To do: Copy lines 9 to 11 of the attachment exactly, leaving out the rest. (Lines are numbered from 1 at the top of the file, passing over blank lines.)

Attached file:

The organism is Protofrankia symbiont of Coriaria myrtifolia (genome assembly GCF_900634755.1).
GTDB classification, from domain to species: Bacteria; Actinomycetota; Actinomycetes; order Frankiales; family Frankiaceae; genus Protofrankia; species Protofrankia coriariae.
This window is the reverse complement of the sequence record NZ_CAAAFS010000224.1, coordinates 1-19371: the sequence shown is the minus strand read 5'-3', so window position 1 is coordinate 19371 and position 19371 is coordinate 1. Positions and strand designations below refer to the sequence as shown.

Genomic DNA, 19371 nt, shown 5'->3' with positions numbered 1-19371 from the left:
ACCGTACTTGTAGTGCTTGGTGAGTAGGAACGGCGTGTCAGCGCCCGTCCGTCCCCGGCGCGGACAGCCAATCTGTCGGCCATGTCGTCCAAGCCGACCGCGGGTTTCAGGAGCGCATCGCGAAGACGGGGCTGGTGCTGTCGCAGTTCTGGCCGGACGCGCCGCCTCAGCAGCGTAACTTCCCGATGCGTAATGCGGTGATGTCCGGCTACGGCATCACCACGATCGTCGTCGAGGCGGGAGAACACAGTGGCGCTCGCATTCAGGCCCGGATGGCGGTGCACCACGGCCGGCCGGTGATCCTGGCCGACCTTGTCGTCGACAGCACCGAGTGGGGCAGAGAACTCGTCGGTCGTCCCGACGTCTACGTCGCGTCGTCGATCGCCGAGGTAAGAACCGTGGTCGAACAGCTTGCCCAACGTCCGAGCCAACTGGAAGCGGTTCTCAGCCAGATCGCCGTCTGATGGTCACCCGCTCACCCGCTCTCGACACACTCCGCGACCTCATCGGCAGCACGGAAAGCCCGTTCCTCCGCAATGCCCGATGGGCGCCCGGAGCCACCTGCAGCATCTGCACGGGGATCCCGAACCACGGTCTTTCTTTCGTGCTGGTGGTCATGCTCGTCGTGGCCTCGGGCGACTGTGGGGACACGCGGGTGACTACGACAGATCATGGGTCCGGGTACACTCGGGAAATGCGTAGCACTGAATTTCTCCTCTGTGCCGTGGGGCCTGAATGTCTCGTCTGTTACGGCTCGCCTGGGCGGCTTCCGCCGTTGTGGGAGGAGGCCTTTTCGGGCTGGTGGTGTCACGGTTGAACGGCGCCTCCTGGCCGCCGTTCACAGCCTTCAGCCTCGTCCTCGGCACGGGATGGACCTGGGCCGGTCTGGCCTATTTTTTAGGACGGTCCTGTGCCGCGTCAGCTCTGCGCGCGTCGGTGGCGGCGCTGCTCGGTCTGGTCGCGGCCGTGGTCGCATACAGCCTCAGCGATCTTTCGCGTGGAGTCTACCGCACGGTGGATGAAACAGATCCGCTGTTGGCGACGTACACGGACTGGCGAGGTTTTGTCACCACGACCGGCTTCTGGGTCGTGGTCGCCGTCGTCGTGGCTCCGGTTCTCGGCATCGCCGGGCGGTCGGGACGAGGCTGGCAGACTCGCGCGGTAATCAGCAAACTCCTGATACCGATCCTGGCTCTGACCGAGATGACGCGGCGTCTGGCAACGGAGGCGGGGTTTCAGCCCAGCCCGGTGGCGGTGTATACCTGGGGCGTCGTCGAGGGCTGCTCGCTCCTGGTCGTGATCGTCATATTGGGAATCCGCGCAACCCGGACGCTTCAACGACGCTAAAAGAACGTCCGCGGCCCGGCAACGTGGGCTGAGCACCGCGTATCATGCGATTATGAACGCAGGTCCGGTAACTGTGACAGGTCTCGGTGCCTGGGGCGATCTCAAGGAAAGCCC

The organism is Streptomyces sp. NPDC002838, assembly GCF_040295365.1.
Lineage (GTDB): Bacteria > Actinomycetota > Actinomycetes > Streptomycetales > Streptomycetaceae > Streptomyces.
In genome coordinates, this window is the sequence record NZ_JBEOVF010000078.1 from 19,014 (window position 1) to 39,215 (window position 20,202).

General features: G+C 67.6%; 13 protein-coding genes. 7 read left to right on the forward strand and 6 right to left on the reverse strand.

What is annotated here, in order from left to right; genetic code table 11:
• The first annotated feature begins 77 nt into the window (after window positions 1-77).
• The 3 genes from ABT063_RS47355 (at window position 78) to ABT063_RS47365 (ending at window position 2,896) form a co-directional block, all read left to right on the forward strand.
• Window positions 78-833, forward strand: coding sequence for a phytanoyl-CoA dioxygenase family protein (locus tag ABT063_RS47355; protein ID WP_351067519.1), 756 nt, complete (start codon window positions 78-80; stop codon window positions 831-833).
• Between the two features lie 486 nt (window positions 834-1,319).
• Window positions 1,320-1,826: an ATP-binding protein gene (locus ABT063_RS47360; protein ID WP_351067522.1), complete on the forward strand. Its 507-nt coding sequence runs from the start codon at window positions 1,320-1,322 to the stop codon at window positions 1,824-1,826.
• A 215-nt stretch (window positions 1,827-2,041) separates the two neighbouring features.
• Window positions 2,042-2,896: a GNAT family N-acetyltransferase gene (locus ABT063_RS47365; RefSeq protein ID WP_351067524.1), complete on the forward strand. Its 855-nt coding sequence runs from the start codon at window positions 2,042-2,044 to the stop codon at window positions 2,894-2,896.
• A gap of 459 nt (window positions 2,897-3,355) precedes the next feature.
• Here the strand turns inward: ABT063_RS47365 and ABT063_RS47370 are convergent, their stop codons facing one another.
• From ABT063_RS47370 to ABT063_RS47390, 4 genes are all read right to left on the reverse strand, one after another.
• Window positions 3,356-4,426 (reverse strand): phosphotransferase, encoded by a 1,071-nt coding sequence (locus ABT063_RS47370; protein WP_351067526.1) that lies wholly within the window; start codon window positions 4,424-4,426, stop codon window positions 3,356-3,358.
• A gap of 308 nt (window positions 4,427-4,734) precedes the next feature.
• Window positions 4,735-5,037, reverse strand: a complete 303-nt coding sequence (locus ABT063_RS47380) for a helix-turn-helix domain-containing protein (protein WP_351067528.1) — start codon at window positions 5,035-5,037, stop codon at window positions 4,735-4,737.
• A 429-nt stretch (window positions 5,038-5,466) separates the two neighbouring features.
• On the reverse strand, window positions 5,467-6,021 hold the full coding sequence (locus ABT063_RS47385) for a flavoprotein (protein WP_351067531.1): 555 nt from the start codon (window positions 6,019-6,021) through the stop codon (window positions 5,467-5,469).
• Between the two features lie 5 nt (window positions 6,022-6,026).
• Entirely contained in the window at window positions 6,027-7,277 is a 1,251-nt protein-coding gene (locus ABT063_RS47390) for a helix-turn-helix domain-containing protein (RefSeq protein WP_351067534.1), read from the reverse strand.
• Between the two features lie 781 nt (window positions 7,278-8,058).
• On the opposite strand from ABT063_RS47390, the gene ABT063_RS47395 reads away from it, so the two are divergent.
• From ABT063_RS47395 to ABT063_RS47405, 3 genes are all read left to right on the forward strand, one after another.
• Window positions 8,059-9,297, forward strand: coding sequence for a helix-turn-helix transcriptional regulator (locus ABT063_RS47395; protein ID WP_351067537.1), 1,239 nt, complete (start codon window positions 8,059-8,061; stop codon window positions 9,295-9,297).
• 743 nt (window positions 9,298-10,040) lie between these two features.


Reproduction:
General features: G+C 67.6%; 13 protein-coding genes. 7 read left to right on the forward strand and 6 right to left on the reverse strand.

What is annotated here, in order from left to right; genetic code table 11:
• The first annotated feature begins 77 nt into the window (after window positions 1-77).